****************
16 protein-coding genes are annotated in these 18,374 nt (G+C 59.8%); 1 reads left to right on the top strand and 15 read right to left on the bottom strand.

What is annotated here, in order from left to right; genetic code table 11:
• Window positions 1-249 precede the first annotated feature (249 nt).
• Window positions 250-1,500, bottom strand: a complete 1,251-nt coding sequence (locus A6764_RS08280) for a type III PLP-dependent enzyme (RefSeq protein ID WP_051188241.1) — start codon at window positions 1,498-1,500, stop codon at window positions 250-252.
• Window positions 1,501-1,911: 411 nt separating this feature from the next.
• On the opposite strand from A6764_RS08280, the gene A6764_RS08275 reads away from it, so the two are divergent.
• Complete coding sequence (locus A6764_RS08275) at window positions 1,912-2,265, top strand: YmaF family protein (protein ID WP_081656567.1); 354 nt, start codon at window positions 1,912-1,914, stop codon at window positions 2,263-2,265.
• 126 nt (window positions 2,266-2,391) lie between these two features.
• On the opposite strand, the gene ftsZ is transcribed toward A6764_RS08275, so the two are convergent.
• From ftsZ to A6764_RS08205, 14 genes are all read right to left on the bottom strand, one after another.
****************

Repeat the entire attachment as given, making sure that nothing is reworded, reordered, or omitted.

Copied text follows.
16 protein-coding genes are annotated in these 18,374 nt (G+C 59.8%); 1 reads left to right on the top strand and 15 read right to left on the bottom strand.

What is annotated here, in order from left to right; genetic code table 11:
• Window positions 1-249 precede the first annotated feature (249 nt).
• Window positions 250-1,500, bottom strand: a complete 1,251-nt coding sequence (locus A6764_RS08280) for a type III PLP-dependent enzyme (RefSeq protein ID WP_051188241.1) — start codon at window positions 1,498-1,500, stop codon at window positions 250-252.
• Window positions 1,501-1,911: 411 nt separating this feature from the next.
• On the opposite strand from A6764_RS08280, the gene A6764_RS08275 reads away from it, so the two are divergent.
• Complete coding sequence (locus A6764_RS08275) at window positions 1,912-2,265, top strand: YmaF family protein (protein ID WP_081656567.1); 354 nt, start codon at window positions 1,912-1,914, stop codon at window positions 2,263-2,265.
• 126 nt (window positions 2,266-2,391) lie between these two features.
• On the opposite strand, the gene ftsZ is transcribed toward A6764_RS08275, so the two are convergent.
• From ftsZ to A6764_RS08205, 14 genes are all read right to left on the bottom strand, one after another.